[217]   Ms Davies: We know what’s said in the RIA about the implementation grant that Welsh Government plan to make available to local authorities, and other bodies as well, and that there was this £2.6 million gap that appeared in transition costs. We understand that the £20 million, or part of the £20 million, at least—£10 million of the £20 million—will help address that. What we don’t know yet is how that impacts on the amounts of implementation grant as stated in the RIA, although we understand that the RIA will be revised to take account of that. So, we’re not quite clear how the £20 million plays into what the costs are already stated in the RIA. Also, we don’t know how the implementation grant—how Welsh Government intend or would like to distribute that and on what basis and so on. That is something that we’re very keen to work with Welsh Government on, to talk about and discuss and get an agreed distribution, and that it should be a very light touch in terms of bureaucracy.


[218]   Lynne Neagle: Llyr, on this.


[219]   Llyr Gruffydd: Rŷm ni yn mynd o sefyllfa, wrth gwrs, lle mae yna 13,000 o ddysgwyr â datganiad statudol i sefyllfa lle mae yna dros 100,000 o IDPs yn mynd i fod. Yn fy marn i—lleygwr fel fi, efallai—yn anochel, mae yna oblygiadau cost difrifol yn hynny o beth. Felly, byddwn i’n tybio mai eich neges chi i’r Llywodraeth yw, os oes yna unrhyw gostau ychwanegol, eich bod chi’n cael cefnogaeth i gwrdd â’r costau yna. Hynny yw, rŷch chi’n rhagweld y bydd yna gostau ychwanegol.


Llyr Gruffydd: We’re moving from a situation where 13,000 learners have a statutory statement to a situation where over 100,000 IDPs will be in place. In my view—speaking as a layperson—inevitably, there are going to be serious cost implications to that. So, I would assume that your message to Government, if there are to be additional costs, is that you need financial backing to pay those costs. That is, you foresee that there’ll be additional costs.

[220]   Dr Llewelyn: Un o’r trafferthion yw bod y maes yma’n hynod o anodd i’w ariannu, achos mae costau’n codi o flwyddyn i flwyddyn yn annisgwyl, felly, mae’n bwysig ein bod ni’n ymwybodol o’r posibiliadau hynny. Hyd yn hyn, mor bell ag y mae’n bosibl rhagweld beth fyddai’r costau, rŷm ni’n gymharol gyfforddus gyda’r fethodoleg mae’r Llywodraeth wedi’i ddefnyddio hyd yn hyn, ond mae yna bryder, fel rydych chi’n sôn—mae yna bryder y bydd costau’n codi yn y tymor byr ac efallai yn gostwng wrth i’r gyfundrefn newydd ddatblygu a datblygu’n weithredol, ond hefyd, mae yna bosibiliadau y bydd yna gostau cudd, fel petai, achos fe fydd yna oblygiadau annisgwyl yn y Mesur.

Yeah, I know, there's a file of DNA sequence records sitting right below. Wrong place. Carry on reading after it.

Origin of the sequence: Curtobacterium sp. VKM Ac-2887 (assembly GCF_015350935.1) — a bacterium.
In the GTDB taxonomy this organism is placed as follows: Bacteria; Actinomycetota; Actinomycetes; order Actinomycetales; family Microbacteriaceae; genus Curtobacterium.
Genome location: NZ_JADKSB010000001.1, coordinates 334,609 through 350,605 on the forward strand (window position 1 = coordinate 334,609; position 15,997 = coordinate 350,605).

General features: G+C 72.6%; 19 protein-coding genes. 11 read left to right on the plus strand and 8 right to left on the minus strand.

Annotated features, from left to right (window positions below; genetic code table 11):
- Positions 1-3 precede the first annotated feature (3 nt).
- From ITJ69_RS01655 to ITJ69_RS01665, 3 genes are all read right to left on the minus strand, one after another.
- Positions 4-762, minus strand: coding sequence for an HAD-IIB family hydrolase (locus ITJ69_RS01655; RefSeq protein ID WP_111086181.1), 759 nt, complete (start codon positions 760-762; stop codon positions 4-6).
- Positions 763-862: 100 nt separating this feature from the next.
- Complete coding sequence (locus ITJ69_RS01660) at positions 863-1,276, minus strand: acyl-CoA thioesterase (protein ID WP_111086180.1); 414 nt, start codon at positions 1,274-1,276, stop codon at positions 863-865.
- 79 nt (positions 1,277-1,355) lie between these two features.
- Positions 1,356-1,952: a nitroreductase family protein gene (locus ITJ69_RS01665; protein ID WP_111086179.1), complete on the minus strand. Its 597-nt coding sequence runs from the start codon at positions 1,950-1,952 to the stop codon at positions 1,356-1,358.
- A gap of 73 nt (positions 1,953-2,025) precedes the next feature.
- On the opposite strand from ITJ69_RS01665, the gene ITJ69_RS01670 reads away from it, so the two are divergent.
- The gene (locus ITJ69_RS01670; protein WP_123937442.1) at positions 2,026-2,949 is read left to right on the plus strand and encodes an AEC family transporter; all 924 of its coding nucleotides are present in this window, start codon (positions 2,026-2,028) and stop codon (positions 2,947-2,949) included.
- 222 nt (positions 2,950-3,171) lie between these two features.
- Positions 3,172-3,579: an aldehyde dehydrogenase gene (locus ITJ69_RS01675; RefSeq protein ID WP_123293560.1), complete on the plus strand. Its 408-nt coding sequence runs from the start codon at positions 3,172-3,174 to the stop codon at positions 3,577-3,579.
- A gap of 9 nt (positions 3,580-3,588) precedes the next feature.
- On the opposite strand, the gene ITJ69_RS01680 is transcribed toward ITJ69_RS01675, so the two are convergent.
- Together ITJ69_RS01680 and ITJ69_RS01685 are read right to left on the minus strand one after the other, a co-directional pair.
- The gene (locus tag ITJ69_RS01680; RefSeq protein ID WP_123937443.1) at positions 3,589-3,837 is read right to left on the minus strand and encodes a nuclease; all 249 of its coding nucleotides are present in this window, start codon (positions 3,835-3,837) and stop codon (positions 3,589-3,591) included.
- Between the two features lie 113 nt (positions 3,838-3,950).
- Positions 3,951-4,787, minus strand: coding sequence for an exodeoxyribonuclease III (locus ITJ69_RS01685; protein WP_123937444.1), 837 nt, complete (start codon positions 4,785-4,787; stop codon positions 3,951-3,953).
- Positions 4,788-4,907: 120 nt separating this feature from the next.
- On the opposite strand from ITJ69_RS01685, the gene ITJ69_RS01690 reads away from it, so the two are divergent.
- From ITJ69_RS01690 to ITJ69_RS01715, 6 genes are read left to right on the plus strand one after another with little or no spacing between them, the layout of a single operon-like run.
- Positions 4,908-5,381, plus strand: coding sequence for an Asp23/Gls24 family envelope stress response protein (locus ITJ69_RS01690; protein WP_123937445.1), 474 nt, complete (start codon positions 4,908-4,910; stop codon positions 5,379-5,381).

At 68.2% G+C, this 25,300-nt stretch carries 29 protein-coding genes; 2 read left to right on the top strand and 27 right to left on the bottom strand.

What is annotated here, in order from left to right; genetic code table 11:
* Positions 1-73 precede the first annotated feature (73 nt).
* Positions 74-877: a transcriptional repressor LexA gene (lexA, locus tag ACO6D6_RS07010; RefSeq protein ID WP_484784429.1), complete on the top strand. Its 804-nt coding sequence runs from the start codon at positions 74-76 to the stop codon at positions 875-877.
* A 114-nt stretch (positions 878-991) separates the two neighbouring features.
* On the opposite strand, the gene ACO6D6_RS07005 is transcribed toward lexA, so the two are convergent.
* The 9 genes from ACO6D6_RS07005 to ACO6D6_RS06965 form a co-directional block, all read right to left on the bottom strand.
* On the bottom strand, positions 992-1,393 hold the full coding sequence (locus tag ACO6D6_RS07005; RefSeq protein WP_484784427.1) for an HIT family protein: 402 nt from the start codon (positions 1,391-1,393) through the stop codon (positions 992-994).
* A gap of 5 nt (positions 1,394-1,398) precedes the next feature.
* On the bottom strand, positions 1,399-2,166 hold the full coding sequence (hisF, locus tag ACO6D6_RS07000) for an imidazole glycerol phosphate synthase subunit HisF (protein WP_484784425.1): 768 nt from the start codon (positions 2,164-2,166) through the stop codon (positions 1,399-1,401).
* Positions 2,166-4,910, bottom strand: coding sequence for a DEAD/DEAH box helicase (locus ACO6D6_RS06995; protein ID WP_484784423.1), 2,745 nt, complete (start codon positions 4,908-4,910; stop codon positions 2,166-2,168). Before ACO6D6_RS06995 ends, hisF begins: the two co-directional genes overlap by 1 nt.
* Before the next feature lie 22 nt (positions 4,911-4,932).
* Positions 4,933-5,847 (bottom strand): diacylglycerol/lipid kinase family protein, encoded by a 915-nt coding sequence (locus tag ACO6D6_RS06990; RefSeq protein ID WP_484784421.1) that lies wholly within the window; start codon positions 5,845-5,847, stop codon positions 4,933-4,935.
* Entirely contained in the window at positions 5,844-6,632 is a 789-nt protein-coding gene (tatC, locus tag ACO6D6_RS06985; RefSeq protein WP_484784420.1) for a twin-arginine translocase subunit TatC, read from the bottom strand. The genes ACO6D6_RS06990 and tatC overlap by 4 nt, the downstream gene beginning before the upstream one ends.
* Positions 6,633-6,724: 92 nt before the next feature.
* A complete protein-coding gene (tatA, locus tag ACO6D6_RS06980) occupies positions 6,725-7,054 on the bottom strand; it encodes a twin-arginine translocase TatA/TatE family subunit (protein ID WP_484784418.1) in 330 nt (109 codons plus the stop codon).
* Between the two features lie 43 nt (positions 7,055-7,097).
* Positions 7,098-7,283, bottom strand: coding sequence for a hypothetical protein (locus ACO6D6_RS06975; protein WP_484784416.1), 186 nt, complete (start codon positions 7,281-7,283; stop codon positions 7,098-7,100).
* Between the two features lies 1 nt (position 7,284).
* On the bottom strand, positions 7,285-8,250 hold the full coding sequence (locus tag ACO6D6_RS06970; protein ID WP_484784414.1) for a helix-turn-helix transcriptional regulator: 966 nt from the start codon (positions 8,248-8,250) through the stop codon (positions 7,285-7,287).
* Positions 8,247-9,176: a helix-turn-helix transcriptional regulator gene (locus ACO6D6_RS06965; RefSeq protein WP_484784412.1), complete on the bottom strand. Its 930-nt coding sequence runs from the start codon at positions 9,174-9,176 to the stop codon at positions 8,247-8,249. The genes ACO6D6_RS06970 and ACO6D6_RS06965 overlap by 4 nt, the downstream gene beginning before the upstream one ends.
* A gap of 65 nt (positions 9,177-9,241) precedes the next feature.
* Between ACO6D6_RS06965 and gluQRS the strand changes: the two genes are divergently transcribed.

Dr Llewelyn: One of the problems is that this area is very difficult to fund, because costs rise from year to year in an unexpected way, so it is important that we are aware of those possibilities. So far, as far as it is possible to foresee what the costs would be, we’re relatively comfortable with the methodology that the Government has used so far, but there is concern, as you mentioned—there is concern that the costs will rise in the short term and perhaps will reduce as the new system develops in operation, but there are also possibilities that there will be other costs, because there will be unexpected developments in the Bill.

[221]   Felly, yn ein tystiolaeth ysgrifenedig ni, rŷm ni wedi trio dangos ble mae ein pryder ni a sut efallai y byddem ni yn gobeithio y bydd y Llywodraeth yn ymateb i’r sefyllfa dros y pedair blynedd gyntaf o wasanaethu’r Mesur newydd. Ond mae yna lot o ansicrwydd. Mae lot yn dibynnu ar fel y bydd y system newydd yma’n gweithio’n ymarferol ac yn weithredol.


Therefore, in our written evidence, we have tried to show where our concerns lie and how we would hope that the Government would respond to the situation over the first four years of services being provided under the new Bill. But there is a lot of uncertainty and a lot depends on how this new system works in practice and operationally.

[222]   Llyr Gruffydd: A ydych chi’n hyderus bod y pilots a’r gwaith sy’n digwydd ar hyn o bryd yn mynd i roi darlun digon—mi roiff e ddarlun gwell, mae’n siŵr, ond a ydy’n mynd i fod yn ddigonol i chi gael yr hyder yna bod y sefyllfa ariannol yn mynd i fod yn un cynaliadwy—wel, yn y pedair blynedd, ond tu hwnt i’r pedair blynedd gyntaf, beth bynnag?


Llyr Gruffydd: Are you confident that the pilots and the work that is being undertaken at present gives a sufficiently—it will certainly give us a  better picture, I’m sure, but will it be a sufficient picture for you to have the confidence that the financial position is going to be sustainable in the first four years, and beyond that?

[223]   Mr Morgan: Cwpwl o sylwadau mewn ffordd—mae’n rhaid i ni gydnabod y byddem ni’n rhedeg dwy system am gyfnod achos bydd y system cyfredol gyda ni a byddem ni’n trio gweithredu’r system newydd. Mae hwnnw’n mynd i fod yn heriol, ac rydw i’n credu bydd yna angen capasiti ychwanegol. Rydw i’n credu bydd eisiau arian ar ysgolion hefyd, achos, os ydych chi’n moyn y cydlynydd anghenion dysgu ychwanegol yma i redeg y broses yn effeithiol, mae eisiau digon o amser digyswllt ar y person hwnnw i fedru rhoi cefnogaeth i’r staff a hefyd rydw i’n credu bod eisiau buddsoddiad sylweddol mewn hyfforddi—hyfforddi cyffredinol ar gyfer pob aelod o staff mewn ysgolion.